My brother recently began suffering from what I believe is meth psychosis about three weeks ago. The havoc it has brought down on me and my family’s lives has been swift and truly frightening. Initially, I was sent into a small tailspin by the impact of his delusions, experiencing a sense of fear I had never known. I thought that after the initial shock I felt better once I found my bearings, but I know now that there probably isn’t ever going to be a return to normal.
When did the scales tip?
I’m not sure when my brother’s drug use tipped from recreational to substance abuse, but I remember the first time that I saw him high on something past the usual recreational drugs. Ten years ago, my aunt and I were visiting him in northern California where he had recently graduated UC Santa Cruz. He was late in meeting us at a restaurant for lunch. When he did show up he looked disheveled, he was sweating, his eyes were bulging, and is general affect seemed awkward and twitchy.
My aunt, being dangerously naïve to such things, either didn’t notice or attributed his behavior to his nature as a musician. I knew instantly he was high, probably on meth. It was totally crushing. I wanted to get up and walk away, all the way back to San Diego where I lived. I probably should have, but in the unfamiliarity of the situation my brain said no to flight, no to fight, but yes to freeze. I spent the rest of the meal feeling more and more uncomfortable as he skitted from topic to topic, loosely connecting them in a way that only a brain affected by methamphetamine seems to do.
The rest of the weekend in Santa Cruz with my brother followed suit. We decided to go out to a bar to do karaoke, but he didn’t tell me he had lost his ID. He spent half an hour trying to charm the doorman, wholly unsuccessfully, to let him in. He said he knew some bars that would let him in without an ID where all of his friends were at, so we headed to those. At each I watched as his “friends” became visibly physically uncomfortable when he approached them, exiting the conversation as soon as was possible. He didn’t notice, but blazed ahead with a false sense of confidence through the crowd with the swagger of a has-been rockstar that didn’t know he was past his prime. A few times I could tell that the people we talking with were trying to size up my complicity in the situation; some were suspicious and some showed pity.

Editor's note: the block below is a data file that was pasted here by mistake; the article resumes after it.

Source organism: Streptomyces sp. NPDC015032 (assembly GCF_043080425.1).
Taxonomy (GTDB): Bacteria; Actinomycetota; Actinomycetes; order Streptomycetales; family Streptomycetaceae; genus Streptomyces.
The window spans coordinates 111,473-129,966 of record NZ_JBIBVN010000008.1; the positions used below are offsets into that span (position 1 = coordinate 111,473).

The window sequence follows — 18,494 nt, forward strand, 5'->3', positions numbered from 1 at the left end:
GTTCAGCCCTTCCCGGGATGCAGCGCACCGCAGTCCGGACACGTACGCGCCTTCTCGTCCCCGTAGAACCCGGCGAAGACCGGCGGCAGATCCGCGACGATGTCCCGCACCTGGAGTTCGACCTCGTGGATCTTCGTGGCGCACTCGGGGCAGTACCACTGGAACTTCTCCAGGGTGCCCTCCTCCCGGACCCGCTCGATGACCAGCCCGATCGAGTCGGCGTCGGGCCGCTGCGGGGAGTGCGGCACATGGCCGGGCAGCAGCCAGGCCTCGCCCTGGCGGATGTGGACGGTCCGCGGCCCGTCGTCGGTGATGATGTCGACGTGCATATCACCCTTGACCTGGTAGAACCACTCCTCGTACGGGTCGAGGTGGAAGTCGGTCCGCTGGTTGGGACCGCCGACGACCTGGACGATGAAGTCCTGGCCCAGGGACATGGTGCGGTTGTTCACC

Later, we ended up at a bowling alley bar with karaoke, where my brother became agitated that the song he wanted to sing wasn’t on the karaoke list. He haggled with the host to try and download the song, to let him hook up his phone to the sound system, and a whole bunch of other dead-ended suggestions. By the time my brother had accepted that he couldn’t find a way to get his song played and chose another, there were too many people signed up and he had lost his slot to sing. That started another whole round of conflict with the karaoke host. I sat by in freeze mode again. Was this just my brother’s normal arrogance and privilege showing, or was this drugs? My brain knew it was both, but I guess it had to keep the question open to give me time to incrementally accept what was becoming blatantly obvious.
In a seedy motel…
Our last stop was his “apartment”, which was a seedy motel room he rented by the month with his friend. My brain accepted it a little more… actually, a lot more. I didn’t want to go in, but I knew I needed to so that there wouldn’t be any question as to my brother’s substance abuse issue. Inside, one bed was propped up against a wall so the floor space could be used by his roommate. It kind of resembled the den of some animal that stole and dragged back useless trinkets to decorate it’s den. My brother’s half of the aging motel room was much more tidy, but was still a smattering of toiletries and trinkets, like maybe you’d see in a college dorm room after the apocalypse. We smoked a cigarette and I processed all the incoming sensory information. It made my insides feel like they were simultaneously dead and screaming. I said I was going back to my hotel room and I would see him tomorrow. It felt like I was leaving a gravely wounded friend to go find help, like maybe he wouldn’t be alive once I figured out how to save him.
For the rest of the weekend, I tried to be a fly-on-the-wall as much as possible, letting my aunt visit with the boy she raised that had graduated college and was walking into the world. I didn’t want to take that away from her until we had left because I knew that she wouldn’t be able to immediately accept it, and because it would irrevocably destroy all the hopes and dreams she had for him.
Fast forward a few years of minimal contact with my brother, except for Christmas. My aunt kept me abreast of his goings-on and confided in me that she thought he was depressed. He was becoming more and more distant she said, more unpleasant on the phone. He couldn’t find a job and he needed her help to buy food and pay his rent. I tried broaching the subject of his substance abuse again, but she dismissed it. I know the idea lodged itself somewhere in the back of her brain, but she couldn’t accept it yet.